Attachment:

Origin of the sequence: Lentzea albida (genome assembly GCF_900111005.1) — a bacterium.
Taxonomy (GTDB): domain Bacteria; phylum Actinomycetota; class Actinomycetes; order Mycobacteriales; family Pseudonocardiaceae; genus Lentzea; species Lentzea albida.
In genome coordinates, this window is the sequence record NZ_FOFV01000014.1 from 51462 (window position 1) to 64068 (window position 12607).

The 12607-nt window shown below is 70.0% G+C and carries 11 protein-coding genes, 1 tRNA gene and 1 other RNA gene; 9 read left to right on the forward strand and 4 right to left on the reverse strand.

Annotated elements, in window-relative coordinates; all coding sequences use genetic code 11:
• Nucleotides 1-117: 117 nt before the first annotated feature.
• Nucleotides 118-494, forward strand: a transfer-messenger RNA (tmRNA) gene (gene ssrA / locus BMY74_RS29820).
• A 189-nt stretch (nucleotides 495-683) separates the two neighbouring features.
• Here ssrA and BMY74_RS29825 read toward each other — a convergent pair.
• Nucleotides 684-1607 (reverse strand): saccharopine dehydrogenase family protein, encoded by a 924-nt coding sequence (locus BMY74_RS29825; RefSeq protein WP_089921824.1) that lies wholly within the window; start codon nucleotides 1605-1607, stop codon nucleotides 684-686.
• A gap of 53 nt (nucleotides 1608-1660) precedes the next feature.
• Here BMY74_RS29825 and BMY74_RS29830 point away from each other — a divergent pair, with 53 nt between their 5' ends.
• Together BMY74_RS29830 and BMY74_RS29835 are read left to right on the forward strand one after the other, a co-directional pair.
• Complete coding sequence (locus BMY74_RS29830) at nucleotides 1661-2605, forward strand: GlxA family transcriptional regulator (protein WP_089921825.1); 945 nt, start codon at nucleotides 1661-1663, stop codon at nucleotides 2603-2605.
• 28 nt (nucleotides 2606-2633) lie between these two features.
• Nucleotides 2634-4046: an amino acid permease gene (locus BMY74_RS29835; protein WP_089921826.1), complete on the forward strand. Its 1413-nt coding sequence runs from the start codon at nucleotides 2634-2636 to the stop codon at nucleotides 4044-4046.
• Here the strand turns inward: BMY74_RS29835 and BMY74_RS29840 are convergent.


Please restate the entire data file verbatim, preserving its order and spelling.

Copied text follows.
Origin of the sequence: Lentzea albida (genome assembly GCF_900111005.1) — a bacterium.
Taxonomy (GTDB): domain Bacteria; phylum Actinomycetota; class Actinomycetes; order Mycobacteriales; family Pseudonocardiaceae; genus Lentzea; species Lentzea albida.
In genome coordinates, this window is the sequence record NZ_FOFV01000014.1 from 51462 (window position 1) to 64068 (window position 12607).

The 12607-nt window shown below is 70.0% G+C and carries 11 protein-coding genes, 1 tRNA gene and 1 other RNA gene; 9 read left to right on the forward strand and 4 right to left on the reverse strand.

Annotated elements, in window-relative coordinates; all coding sequences use genetic code 11:
• Nucleotides 1-117: 117 nt before the first annotated feature.
• Nucleotides 118-494, forward strand: a transfer-messenger RNA (tmRNA) gene (gene ssrA / locus BMY74_RS29820).
• A 189-nt stretch (nucleotides 495-683) separates the two neighbouring features.
• Here ssrA and BMY74_RS29825 read toward each other — a convergent pair.
• Nucleotides 684-1607 (reverse strand): saccharopine dehydrogenase family protein, encoded by a 924-nt coding sequence (locus BMY74_RS29825; RefSeq protein WP_089921824.1) that lies wholly within the window; start codon nucleotides 1605-1607, stop codon nucleotides 684-686.
• A gap of 53 nt (nucleotides 1608-1660) precedes the next feature.
• Here BMY74_RS29825 and BMY74_RS29830 point away from each other — a divergent pair, with 53 nt between their 5' ends.
• Together BMY74_RS29830 and BMY74_RS29835 are read left to right on the forward strand one after the other, a co-directional pair.
• Complete coding sequence (locus BMY74_RS29830) at nucleotides 1661-2605, forward strand: GlxA family transcriptional regulator (protein WP_089921825.1); 945 nt, start codon at nucleotides 1661-1663, stop codon at nucleotides 2603-2605.
• 28 nt (nucleotides 2606-2633) lie between these two features.
• Nucleotides 2634-4046: an amino acid permease gene (locus BMY74_RS29835; protein WP_089921826.1), complete on the forward strand. Its 1413-nt coding sequence runs from the start codon at nucleotides 2634-2636 to the stop codon at nucleotides 4044-4046.
• Here the strand turns inward: BMY74_RS29835 and BMY74_RS29840 are convergent.